The installation typically takes a few days, or up to a week for larger spaces, and another week for curing. Your contractor can give you a more accurate time frame for your space.

Cost of Poured Concrete Flooring

The cost of a poured concrete floor will vary depending on several factors, but it generally falls within a midrange price point compared to other flooring options. On average, homeowners can expect to pay around $4,500 for a new concrete floor.* Learn more about what influences the price and how it measures against other flooring options. 

Factors Influencing the Cost of Concrete Floors

Concrete Flooring Option Cost Comparison

A poured concrete floor can be a budget-friendly option if you are happy with the look of basic sealed cement. However, the more intricate your design, the more you’ll pay, with costs rising to $10 per square foot or more. 

Concrete Flooring Cost Compared to Other Flooring Materials

Poured concrete is an excellent midrange option when compared to other flooring options. You might pay more than you would for carpet or vinyl, but its durability and low-maintenance needs make concrete more cost-effective in the long run. 

*Cost data in this article via Angi.

Maintenance and Repair of Poured Concrete Flooring

Poured concrete floors are renowned for being low maintenance, but a little care will go a long way in preserving their beauty. Here’s what you need to know about keeping your concrete floor looking its best. 

Cleaning and Upkeep

Regular sweeping is key to maintaining your concrete floor. Use a soft-bristled broom to remove dirt, dust, and debris that could scratch the finish. When you mop, use warm water and a pH-neutral cleaner to avoid damaging the finish. A few drops of dish soap in your mop bucket will do the trick.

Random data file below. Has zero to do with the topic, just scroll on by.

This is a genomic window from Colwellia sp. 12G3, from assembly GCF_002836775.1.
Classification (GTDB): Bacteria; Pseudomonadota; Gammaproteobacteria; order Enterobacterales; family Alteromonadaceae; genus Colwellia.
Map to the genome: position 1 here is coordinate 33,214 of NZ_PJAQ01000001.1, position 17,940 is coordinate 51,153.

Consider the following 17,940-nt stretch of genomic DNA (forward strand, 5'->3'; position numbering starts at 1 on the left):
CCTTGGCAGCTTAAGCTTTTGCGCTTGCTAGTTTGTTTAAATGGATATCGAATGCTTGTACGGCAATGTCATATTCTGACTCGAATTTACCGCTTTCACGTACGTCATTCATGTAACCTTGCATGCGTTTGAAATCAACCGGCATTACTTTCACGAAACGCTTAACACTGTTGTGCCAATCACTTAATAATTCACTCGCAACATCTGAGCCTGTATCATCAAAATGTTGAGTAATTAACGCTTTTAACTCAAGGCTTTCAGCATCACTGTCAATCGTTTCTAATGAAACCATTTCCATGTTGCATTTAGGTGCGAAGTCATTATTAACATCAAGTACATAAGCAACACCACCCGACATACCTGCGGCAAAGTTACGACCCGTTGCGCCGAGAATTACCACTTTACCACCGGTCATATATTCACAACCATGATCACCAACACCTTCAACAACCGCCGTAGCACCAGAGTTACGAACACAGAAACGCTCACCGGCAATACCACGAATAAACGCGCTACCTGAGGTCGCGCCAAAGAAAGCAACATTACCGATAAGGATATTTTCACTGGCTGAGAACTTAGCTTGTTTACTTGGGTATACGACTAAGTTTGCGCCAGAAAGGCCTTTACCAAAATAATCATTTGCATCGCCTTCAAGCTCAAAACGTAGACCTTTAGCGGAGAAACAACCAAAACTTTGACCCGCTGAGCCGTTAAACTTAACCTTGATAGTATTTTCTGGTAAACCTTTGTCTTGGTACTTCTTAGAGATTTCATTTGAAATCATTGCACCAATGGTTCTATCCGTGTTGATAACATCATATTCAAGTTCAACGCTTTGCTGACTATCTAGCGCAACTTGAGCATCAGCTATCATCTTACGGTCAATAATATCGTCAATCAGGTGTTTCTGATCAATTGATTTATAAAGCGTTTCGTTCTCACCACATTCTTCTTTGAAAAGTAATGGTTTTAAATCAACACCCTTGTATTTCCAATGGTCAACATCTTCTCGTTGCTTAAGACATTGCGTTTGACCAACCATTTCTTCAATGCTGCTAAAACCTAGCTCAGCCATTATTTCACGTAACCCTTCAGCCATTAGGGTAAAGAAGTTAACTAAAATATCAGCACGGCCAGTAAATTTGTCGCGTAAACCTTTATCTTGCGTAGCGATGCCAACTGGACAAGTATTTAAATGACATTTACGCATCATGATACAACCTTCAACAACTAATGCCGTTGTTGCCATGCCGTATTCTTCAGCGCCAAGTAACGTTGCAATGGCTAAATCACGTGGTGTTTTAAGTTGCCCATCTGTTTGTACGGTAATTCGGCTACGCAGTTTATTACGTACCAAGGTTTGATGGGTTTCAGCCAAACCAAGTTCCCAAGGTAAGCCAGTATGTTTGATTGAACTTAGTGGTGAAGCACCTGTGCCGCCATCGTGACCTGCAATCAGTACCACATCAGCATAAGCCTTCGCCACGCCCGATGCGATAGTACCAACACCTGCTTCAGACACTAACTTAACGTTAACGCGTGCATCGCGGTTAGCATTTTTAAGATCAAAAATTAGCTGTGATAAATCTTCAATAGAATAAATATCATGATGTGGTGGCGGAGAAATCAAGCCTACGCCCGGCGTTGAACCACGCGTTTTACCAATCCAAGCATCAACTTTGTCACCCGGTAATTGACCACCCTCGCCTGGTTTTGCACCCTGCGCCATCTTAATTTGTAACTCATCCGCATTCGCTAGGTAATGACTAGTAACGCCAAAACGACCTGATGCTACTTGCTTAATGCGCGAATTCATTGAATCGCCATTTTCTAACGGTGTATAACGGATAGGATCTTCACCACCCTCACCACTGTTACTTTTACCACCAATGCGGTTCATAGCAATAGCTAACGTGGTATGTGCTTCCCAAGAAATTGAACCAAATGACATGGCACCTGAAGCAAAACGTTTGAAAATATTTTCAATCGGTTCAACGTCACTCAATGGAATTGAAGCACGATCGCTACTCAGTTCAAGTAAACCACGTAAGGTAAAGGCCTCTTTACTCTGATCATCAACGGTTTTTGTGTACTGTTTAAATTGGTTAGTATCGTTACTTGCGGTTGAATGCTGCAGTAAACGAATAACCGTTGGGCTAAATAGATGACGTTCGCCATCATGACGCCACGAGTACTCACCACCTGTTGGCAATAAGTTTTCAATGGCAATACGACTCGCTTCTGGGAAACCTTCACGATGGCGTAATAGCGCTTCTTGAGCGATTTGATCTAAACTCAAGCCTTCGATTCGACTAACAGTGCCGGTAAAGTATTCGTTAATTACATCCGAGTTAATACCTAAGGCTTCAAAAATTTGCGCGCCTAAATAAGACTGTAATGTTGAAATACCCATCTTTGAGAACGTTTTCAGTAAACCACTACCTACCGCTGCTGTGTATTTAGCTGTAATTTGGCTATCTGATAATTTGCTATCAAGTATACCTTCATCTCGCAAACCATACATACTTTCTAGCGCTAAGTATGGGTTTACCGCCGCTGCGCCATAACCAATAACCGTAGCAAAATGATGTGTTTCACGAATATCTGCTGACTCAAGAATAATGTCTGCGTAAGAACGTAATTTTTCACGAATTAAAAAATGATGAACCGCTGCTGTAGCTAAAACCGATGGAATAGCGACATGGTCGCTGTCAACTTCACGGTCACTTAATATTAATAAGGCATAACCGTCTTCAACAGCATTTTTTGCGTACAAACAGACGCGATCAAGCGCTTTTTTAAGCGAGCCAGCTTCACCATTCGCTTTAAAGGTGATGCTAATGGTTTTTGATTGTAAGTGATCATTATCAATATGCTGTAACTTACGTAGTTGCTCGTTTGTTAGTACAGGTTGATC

As long as you have a good sealer on top, it should be easy to mop up most spills. Blot them with a cloth, then clean the area with a mild detergent. If your concrete does stain, you may need to use a product specifically designed to clean concrete. 

Potential Repair Issues

Most concrete floors require very few repairs over their life span. If you do run into an issue, it’s likely to be one of these: 

If you aren’t sure how to address an issue with your concrete floors, consult a professional contractor. They can assess your floor and recommend the best course of action. 

Our Recommendation

Poured concrete flooring has become popular, particularly in modern and minimalist designs. Concrete is a versatile material ranging from clean and cool to warm and rustic. It’s low-maintenance and fire-resistant, and its durability can make it a cost-effective flooring option that lasts a lifetime.

But is it the best flooring for your home? If you love a modern, minimalist aesthetic, concrete’s clean lines and design possibilities will appeal to you. It’s also durable and eco-friendly, making it an even more attractive option. However, if your household includes young children or seniors, it may be wrong for you. Its coolness underfoot and inherent hardness are downsides you’ll need to consider for your home. 

Poured Concrete Flooring FAQ

What are the disadvantages of concrete floors?

Concrete floors are disadvantageous because they are cold, unforgiving on impact, and prone to cracking. They may not be suitable for homes with children or in colder climates. 

Are concrete floors a good idea?

Concrete floors can benefit homeowners who value beautiful, durable, and low-maintenance surfaces. However, you’ll need to consider comfort and budget. 

Is concrete floor cheaper than tile?

Concrete flooring can be cheaper than high-quality tile. Compared to other popular flooring options like hardwood or laminate, concrete generally falls within a midrange price point. 

What is poured concrete floor?

A poured concrete floor is a seamless surface created by pouring and finishing a concrete mixture on a prepared subfloor. It makes a modern aesthetic and offers excellent customization options. 

How long does poured concrete flooring last?

With the right maintenance, a poured concrete floor will last up to 100 years (sometimes more). Its life span will vary depending on thickness, installation quality, and foot traffic.